A leaf blower makes landscape cleanup quick and simple, and the variety of models and features means you can find one that will meet your needs.
Choosing the right leaf blower starts with understanding your needs. What are you using it for? There are several types of leaf blowers to choose from.
Handheld leaf blowers are the most common types for the home landscape. Other blower designs include backpack and wheeled, walk-behind models. These gasoline-powered machines provide power and more comfort for extended use in large areas.
Some blowers convert to vacuums, allowing you to collect light landscape debris such as small twigs or leaves in an attached bag. Blowers that convert to vacuum / mulchers collect and grind the debris, simplifying disposal and creating mulch for use around the landscape.
In addition to traditional blowers, there are shop vacuums and string trimmers that convert to blowers.
You may see “Bare Tool Only” in the product description of many cordless tools such as trimmers, blowers, drills and saws. This simply means the item does not come with a battery. You’ll need to buy a battery and charger if you don’t already have one.
Electric leaf blowers are low-maintenance machines. They're lighter and quieter than gasoline-powered blowers and are easier to start. Light-duty electric sweepers handle driveways, decks and patios, while higher-power electric blowers are good for yards up to a quarter of an acre.
Gasoline-powered leaf blowers deliver maximum mobility and run time. These models are suited for large areas — a quarter-acre or more, depending on the model — and frequent or prolonged use. Gas blowers crank with a manual pull start. Some models start with an optional, powered device you purchase separately, eliminating the need to use the pull cord. Gasoline-powered blowers need the right fuel — follow the manufacturer's requirements and read Fueling Outdoor Power Equipment for tips on keeping your machines running properly.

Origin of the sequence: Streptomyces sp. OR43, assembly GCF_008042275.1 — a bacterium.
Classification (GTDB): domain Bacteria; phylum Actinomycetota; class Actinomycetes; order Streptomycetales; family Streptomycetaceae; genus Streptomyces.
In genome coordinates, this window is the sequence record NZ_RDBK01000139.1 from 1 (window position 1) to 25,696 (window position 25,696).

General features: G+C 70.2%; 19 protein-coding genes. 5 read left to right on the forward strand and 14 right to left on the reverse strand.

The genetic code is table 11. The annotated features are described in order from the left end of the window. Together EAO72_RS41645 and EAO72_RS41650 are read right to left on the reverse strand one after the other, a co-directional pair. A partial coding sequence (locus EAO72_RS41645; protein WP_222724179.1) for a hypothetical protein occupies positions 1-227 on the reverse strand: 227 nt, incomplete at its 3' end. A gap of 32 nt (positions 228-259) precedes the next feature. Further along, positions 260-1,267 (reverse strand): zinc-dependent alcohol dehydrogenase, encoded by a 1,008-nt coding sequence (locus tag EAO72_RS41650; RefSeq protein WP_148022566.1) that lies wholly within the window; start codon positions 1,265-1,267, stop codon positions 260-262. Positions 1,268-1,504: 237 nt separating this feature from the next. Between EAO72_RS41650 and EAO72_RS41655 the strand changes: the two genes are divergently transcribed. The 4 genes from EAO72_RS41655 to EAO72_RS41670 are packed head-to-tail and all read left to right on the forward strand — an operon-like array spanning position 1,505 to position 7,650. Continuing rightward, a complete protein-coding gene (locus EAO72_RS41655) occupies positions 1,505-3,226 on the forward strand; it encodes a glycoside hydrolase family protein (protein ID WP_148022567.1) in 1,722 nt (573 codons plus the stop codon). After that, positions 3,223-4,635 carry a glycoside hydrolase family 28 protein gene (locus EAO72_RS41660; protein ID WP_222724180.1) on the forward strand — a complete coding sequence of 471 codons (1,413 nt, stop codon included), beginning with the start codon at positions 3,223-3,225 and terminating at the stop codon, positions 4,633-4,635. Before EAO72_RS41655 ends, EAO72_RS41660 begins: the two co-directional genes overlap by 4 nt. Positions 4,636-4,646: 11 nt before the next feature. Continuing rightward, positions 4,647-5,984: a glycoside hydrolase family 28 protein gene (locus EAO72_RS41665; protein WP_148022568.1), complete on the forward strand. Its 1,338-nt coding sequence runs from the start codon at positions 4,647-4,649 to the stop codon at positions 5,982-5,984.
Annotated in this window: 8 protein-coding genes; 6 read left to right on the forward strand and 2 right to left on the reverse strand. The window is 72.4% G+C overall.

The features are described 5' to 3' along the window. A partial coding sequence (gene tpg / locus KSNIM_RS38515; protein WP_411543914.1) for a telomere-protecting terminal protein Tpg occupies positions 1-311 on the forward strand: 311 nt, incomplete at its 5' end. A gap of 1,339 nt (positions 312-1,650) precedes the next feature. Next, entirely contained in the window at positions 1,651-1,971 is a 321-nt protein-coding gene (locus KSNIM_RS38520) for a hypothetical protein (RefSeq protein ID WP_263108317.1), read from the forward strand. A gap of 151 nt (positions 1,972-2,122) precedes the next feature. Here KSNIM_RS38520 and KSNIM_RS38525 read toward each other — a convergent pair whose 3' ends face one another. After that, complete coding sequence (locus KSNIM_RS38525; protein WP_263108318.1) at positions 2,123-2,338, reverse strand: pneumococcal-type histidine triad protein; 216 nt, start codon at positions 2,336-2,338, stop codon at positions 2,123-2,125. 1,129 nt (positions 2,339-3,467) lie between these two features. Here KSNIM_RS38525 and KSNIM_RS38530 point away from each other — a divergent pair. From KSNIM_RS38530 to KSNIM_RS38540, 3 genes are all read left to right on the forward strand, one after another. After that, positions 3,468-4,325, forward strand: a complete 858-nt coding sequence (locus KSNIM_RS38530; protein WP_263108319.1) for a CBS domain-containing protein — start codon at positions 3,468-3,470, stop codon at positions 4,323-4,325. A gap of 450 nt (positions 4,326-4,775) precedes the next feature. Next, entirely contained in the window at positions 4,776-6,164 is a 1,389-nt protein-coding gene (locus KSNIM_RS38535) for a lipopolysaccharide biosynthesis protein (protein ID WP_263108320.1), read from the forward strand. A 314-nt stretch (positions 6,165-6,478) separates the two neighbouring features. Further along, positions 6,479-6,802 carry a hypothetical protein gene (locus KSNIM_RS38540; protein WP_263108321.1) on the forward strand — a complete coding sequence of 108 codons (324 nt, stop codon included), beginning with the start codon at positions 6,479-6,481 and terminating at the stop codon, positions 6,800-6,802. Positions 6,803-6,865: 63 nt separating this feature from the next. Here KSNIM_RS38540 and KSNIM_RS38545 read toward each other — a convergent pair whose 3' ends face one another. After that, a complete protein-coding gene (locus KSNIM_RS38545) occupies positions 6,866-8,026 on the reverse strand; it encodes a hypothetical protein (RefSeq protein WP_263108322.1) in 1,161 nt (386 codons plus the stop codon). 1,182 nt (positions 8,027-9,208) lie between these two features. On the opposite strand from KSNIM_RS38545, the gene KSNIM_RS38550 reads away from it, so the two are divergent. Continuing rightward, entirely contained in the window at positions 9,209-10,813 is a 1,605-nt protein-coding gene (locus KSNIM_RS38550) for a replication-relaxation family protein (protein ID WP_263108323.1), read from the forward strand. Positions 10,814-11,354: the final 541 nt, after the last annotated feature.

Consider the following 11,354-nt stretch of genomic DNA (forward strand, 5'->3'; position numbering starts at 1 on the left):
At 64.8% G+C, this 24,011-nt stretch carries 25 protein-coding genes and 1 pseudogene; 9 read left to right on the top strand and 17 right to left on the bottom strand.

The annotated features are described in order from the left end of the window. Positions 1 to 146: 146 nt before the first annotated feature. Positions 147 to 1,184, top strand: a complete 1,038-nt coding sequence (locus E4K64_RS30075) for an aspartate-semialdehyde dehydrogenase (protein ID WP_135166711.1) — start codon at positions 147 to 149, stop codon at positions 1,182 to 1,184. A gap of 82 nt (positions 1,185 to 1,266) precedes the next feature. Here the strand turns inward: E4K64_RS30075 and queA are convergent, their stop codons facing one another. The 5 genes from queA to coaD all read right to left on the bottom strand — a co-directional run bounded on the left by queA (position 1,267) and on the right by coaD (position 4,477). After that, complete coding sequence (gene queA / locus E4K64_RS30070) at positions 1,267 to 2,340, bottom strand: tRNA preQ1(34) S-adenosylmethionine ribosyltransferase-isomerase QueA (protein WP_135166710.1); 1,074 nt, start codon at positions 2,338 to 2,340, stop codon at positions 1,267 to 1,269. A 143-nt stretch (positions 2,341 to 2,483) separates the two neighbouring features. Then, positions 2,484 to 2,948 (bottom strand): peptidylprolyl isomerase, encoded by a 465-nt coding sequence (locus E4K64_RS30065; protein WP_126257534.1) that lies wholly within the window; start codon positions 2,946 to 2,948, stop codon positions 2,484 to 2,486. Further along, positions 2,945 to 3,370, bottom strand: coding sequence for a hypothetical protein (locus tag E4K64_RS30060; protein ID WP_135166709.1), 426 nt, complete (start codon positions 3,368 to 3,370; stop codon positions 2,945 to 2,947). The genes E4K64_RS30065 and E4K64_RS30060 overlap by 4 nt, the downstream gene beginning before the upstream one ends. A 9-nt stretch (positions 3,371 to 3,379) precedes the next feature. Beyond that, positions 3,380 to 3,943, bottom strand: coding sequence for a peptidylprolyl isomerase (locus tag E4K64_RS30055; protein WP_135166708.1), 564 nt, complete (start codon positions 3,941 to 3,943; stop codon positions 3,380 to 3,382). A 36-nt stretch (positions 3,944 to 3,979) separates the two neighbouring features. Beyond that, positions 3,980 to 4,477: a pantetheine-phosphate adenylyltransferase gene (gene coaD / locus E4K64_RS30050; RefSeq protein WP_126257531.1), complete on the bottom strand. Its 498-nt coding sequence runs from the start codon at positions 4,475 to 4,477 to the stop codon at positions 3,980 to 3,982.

Monthly maintenance for gas leaf blowers:
Maximize your outdoor toolbox with cordless tools that use the same battery and charger. This outdoor power “family” includes chainsaw, mower, leaf blower and trimmer/edger.
Cordless leaf blower battery types include nickel cadmium (NiCd or NiCad) and lithium ion (Li-ion). A Li-ion battery is lighter and smaller than a NiCd battery of the same voltage. Li-ion batteries can hold a charge for several months between uses.
Beyond vacuuming and mulching capabilities, there are features you can look for to help you select the best leaf blower for your work.
Electric outdoor power tools noted as “corded” almost always require an outdoor extension cord to operate. The cord is not part of the tool itself.
As an alternative to a standalone leaf blower, look for equipment that handles a variety of outdoor maintenance projects with a single engine. The engine powers several optional attachments — leaf blower, pressure washer, mower and snow blower — reducing maintenance requirements and storage space. See this Troy-Bilt system — available exclusively at Lowe's — in action.